Salvation in time, and beyond time

This is another in a series of excerpts from “What Every Christian Should Know About the Trinity,” published by the MBC’s High Street Press (visit

In the previous column, we explored three facets of salvation before time – foreknowledge, election, and predestination. While these are sovereign acts of God, they cannot be divorced from human responsibility. 

God’s sovereignty, and the endowed right of people to make decisions for which we are held accountable, are parallel biblical truths. Where they intersect in the mind of God is a wondrous mystery to His creatures.

In this column, we turn our attention to facets of salvation in time, and beyond time.

Salvation in time

Calling involves both a general call as the gospel is proclaimed, and an effectual call in which those whom God foreknew, elected, and predestined are drawn to Christ, resulting in belief and repentance. God’s sovereignty and human responsibility are mysteriously bound together in calling.

Regeneration is the work of the Holy Spirit that brings a sinner from spiritual death to spiritual life; it often is referred to as being “born again” or “born from above.”

Justification is a legal declaration in heaven. There, Christ’s perfect righteousness is transferred to the account of believing sinners, while our sin debt is transferred to His account, so that we are acquitted before the Father’s holy bench.

Indwelling is a divine act in which the Holy Spirit takes up permanent residence in the body of a believer in Jesus Christ. Followers of Jesus are indwelt once, and permanently. 

Baptism in the Holy Spirit is the means by which God places new believers into the body of Christ. Thus, all Christians – whom the Holy Spirit has regenerated and indwelt – share the common bond of the Spirit as members of the universal, or invisible, church.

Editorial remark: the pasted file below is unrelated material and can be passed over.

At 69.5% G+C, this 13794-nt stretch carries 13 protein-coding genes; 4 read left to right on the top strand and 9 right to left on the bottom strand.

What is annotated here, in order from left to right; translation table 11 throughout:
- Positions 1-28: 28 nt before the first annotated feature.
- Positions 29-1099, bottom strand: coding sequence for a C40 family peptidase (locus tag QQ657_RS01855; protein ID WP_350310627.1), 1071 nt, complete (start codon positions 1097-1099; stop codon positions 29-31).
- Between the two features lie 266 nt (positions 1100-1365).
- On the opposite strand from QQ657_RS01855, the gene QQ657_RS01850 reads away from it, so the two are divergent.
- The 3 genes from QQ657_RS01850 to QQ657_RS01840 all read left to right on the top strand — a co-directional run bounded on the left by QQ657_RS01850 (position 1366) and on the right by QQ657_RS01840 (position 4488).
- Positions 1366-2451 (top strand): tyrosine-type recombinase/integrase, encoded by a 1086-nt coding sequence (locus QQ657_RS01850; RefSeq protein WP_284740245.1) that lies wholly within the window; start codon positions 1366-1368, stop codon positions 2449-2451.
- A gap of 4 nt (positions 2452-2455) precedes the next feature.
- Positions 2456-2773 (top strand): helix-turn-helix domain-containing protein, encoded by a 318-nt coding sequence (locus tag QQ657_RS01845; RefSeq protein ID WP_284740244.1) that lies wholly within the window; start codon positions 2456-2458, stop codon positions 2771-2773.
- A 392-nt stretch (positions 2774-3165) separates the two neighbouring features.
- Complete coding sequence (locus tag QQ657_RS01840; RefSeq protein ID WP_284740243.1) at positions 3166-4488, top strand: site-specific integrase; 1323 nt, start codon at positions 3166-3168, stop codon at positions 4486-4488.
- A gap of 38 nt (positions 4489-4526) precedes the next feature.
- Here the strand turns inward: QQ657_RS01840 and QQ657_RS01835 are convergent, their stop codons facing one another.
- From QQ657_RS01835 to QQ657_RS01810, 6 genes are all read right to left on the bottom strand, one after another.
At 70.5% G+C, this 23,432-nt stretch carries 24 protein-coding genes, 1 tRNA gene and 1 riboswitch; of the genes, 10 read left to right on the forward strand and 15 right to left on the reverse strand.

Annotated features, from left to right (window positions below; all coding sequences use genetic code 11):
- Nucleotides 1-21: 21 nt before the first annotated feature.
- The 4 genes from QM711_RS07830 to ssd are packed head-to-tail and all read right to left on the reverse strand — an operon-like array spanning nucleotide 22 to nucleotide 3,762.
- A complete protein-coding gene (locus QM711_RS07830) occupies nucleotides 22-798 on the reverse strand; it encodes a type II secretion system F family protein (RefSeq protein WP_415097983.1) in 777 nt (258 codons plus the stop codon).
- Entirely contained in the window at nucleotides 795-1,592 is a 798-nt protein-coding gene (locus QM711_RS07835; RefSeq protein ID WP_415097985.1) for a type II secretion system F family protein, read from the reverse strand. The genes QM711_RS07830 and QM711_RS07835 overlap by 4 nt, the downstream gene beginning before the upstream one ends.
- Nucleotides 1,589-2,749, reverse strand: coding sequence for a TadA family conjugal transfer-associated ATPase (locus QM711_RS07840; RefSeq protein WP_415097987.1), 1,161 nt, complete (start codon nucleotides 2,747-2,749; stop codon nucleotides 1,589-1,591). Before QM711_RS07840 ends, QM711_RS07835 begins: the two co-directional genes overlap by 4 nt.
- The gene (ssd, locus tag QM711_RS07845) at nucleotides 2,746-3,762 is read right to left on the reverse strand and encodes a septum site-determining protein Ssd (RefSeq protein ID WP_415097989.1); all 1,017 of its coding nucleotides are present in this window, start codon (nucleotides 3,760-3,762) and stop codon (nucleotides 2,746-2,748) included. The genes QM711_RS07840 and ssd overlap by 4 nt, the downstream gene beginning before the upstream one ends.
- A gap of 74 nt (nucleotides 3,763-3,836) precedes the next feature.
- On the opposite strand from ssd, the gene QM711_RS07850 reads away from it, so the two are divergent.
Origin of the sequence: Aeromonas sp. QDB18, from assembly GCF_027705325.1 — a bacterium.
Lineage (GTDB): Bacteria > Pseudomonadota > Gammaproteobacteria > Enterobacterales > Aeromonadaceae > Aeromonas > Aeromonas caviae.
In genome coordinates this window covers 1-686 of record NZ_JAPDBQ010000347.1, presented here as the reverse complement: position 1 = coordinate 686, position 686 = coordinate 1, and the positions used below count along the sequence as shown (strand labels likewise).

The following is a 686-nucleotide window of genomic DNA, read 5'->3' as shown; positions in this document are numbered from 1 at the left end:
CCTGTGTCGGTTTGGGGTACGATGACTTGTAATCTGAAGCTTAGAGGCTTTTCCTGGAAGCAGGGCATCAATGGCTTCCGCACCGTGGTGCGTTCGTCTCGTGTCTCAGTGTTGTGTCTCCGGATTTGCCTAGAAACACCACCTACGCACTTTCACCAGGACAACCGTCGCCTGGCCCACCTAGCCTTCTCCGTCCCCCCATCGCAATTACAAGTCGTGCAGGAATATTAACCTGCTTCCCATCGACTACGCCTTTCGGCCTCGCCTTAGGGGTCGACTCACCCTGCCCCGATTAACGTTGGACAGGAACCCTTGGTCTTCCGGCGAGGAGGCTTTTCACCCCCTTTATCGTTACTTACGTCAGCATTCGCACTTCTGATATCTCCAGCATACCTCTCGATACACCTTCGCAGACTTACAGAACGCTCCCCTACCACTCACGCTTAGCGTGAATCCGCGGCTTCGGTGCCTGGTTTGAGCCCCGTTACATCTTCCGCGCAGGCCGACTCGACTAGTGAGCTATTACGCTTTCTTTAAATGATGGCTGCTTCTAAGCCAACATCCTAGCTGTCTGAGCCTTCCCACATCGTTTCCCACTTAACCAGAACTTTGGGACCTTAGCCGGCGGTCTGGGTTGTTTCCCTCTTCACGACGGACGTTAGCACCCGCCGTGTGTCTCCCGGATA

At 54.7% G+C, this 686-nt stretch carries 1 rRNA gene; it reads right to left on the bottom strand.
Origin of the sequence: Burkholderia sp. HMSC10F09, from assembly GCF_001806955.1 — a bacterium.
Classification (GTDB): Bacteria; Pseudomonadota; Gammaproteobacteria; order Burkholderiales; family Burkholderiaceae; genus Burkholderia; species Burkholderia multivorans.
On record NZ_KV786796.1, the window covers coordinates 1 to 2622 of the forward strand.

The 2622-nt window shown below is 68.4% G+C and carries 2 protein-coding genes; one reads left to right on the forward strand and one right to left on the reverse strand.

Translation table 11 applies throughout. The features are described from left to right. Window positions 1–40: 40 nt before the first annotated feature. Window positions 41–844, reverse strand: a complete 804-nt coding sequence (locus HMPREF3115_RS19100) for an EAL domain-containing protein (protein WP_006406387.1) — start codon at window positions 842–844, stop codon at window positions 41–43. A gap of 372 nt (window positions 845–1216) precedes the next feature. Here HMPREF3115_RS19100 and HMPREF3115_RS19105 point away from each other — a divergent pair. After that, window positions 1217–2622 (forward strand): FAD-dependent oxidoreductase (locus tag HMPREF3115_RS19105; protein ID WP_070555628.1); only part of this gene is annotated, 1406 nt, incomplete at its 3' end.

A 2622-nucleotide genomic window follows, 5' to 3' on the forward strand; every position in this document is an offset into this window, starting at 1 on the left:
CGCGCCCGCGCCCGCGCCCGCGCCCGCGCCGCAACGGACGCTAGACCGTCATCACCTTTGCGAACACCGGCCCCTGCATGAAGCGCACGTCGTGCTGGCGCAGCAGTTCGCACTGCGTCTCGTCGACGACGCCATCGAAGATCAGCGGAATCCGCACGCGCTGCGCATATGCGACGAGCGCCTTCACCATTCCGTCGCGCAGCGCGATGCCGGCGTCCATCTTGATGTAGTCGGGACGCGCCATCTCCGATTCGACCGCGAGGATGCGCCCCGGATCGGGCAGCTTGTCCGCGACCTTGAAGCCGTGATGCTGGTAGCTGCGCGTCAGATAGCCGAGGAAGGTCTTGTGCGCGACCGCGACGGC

Sanctification is the work of God making followers of Jesus more like our Savior. It may be understood in two ways, both of which relate to holiness. First, there is positional sanctification, the state of being set apart for God. Second, there is practical sanctification, the lifelong process by which the Holy Spirit makes us more like Jesus.

Adoption is the Father’s gracious act of making new Christians members of His family. Having been born again, we are adopted by the Father as His sons and daughters. And, incredibly, this makes us coheirs with Jesus, the eternal Son of God – a sharing of spiritual wealth and privilege that prompts Jesus to burst with joy, not jealousy.

Sealing is part of the gift of the Holy Spirit granted to new believers as God places His divine mark of ownership on us, thus ensuring His everlasting presence and our eternal security.

Many of these facets of salvation are applied instantaneously as one-time, non-repeatable acts of God, with benefits extending throughout our lifetimes and into eternity future. Sanctification is different in that it is both a singular act and an ongoing process that meets its apex in glorification. In any case, all eight of these works of redemption in time are permanent and irrevocable.

Salvation beyond time

Glorification is the final stage in God’s work of salvation. It is the crowning achievement of sanctification, in which Christians are fully conformed to the image of Christ. It is the perfection of the body, as well as the soul and spirit. Even more, it is the restoration of all creation to its pristine innocence.

Put another way, glorification is the means by which God fully reverses the effects of the Fall, purging sin and its stain from our lives and from the created order. It involves the return of Jesus, the future resurrection and judgment of all people, and the creation of new heavens and a new earth.

Taken together, these 12 facets of salvation reveal the wondrous scope of God’s plan to call out a people for Himself. It is biblically faithful for followers of Jesus to say we were saved (from the penalty of sin); we are being saved (from the power of sin); and we will be saved (from the presence of sin). 

So, what does the Trinity have to do with all of this? We answer that question in the next column.